I am trying to write a script that will attempt to find if a certain program is installed. Lets say that the program is called, myprog. The problem is that the program can be named in different formats such as, 'prefix-myprog', 'myprog', and 'prefix_myprog'. If I use:

which myprog

then the command line will return the correct location only if it is named EXACTLY, myprog.

Is there a way that I can locate all possible instances with a wildcard of sorts?


  • Are you trying to write a script to do that (and if so, what do you have so far/where are you at), or are you looking for something that already does it? – Mat Apr 29 '12 at 19:03
  • A simple PHP installer. I am trying to locate if the program is already installed, and if so, where it is at. I can not seem to locate all possible instances by using which. I figure that I can always loop through all of the possible choices, but just wondering if there is a better way. – Justin Apr 29 '12 at 19:06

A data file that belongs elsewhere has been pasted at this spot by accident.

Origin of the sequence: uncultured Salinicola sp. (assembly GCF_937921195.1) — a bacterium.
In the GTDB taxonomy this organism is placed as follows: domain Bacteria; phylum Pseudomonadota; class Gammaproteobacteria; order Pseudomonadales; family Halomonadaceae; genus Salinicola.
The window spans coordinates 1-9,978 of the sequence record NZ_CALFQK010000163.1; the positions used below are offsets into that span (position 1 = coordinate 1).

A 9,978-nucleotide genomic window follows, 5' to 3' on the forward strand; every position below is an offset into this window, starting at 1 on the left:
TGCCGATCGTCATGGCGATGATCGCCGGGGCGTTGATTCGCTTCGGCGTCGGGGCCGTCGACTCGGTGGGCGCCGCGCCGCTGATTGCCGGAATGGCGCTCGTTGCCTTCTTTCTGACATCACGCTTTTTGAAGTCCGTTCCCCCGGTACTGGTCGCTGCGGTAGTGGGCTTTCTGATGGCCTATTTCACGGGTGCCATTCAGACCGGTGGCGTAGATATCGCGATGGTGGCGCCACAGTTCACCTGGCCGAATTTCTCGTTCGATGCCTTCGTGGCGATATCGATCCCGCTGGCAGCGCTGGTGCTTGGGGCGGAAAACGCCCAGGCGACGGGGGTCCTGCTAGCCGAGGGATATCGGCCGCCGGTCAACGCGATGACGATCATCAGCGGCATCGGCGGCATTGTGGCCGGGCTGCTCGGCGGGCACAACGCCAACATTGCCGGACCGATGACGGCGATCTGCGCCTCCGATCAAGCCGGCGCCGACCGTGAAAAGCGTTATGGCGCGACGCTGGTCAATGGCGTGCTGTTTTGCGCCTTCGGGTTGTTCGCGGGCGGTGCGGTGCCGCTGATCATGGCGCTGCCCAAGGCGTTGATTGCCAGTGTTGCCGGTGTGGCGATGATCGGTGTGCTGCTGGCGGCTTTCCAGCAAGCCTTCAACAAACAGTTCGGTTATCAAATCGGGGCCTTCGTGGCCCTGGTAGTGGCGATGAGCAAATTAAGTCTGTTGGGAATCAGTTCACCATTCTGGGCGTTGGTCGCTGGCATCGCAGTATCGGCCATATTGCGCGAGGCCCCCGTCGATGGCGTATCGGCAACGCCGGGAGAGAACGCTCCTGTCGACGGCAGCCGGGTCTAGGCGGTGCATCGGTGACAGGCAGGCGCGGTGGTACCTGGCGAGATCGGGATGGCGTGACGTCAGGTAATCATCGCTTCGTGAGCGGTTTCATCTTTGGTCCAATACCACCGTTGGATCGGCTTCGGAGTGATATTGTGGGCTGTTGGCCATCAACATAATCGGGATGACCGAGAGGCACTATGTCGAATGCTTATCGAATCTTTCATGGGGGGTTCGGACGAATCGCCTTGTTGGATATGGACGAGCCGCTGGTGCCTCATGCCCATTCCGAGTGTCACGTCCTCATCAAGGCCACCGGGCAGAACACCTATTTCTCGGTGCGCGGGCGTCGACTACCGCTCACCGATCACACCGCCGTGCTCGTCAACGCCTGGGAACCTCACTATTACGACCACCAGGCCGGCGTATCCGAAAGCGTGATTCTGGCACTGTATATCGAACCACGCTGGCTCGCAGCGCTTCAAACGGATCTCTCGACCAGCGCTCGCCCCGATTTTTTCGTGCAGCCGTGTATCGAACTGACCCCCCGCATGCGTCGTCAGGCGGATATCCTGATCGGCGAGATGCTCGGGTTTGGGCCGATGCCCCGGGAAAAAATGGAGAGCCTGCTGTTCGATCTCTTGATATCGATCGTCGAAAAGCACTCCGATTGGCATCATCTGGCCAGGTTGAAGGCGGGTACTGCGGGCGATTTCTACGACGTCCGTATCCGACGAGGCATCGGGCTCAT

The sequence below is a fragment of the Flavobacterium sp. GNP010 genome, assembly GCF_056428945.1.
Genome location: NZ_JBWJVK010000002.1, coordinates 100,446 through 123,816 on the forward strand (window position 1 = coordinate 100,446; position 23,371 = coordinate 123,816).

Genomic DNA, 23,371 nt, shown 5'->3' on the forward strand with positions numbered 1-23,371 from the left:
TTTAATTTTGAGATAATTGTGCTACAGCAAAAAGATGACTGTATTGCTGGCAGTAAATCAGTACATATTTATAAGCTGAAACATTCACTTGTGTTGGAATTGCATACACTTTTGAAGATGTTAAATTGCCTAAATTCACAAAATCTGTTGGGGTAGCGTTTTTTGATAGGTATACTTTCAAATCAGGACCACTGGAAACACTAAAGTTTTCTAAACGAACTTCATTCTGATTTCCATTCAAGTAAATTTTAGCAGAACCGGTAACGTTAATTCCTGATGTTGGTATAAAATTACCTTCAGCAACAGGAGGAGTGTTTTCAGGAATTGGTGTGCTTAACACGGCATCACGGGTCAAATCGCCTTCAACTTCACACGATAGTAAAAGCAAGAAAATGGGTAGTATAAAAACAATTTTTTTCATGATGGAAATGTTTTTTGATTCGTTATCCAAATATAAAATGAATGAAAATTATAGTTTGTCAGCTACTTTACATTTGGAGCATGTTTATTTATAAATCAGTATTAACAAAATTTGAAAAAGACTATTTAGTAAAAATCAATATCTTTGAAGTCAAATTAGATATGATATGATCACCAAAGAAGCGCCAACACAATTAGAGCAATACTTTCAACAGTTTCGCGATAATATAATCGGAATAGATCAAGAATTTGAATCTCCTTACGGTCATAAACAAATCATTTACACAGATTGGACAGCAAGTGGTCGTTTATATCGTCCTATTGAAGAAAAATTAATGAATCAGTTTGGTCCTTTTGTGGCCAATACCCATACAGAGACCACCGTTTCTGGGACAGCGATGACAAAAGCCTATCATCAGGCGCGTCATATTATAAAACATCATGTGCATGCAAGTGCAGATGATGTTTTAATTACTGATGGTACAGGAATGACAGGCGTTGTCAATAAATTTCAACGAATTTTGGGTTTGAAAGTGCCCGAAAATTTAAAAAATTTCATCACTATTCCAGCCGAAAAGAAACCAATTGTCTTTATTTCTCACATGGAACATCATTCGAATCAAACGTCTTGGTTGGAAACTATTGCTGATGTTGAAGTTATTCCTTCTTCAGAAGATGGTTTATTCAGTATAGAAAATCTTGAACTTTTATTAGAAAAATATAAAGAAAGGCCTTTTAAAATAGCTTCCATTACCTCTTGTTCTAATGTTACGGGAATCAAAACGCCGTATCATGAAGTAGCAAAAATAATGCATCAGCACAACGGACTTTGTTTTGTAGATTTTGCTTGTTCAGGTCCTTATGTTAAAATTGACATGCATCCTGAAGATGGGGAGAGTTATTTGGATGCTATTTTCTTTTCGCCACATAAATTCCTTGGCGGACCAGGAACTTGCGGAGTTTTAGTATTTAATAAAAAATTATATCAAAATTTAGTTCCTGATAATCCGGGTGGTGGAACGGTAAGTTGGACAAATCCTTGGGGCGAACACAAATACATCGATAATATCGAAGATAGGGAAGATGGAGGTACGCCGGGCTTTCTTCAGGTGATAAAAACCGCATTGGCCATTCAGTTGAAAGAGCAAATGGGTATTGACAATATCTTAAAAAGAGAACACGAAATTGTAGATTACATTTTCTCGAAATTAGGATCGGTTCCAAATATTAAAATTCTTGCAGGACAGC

find /bin /sbin /usr -type f | grep -i myprog

Find all files in directories /bin, /sbin and /usr, then filter on 'myprog'.

man find

man grep

apropos myprog can be useful too.

man apropos

or what about locate -r myprog?

man locate

  • 1
    don't need grep, find can do searching with wildcards: find /bin /sbin /usr -name '*myprog' – glenn jackman Apr 30 '12 at 2:18

You can loop over the entries in $PATH and expand wildcards in each directory in turn.

set -f; IFS=:
for dir in $PATH; do
  ls $dir/*myprog* 2>/dev/null
set +f; unset IFS

In zsh, this is a lot simpler:

ls $path/*myprog*(N)

By the way, avoid which, use type or command -v instead.

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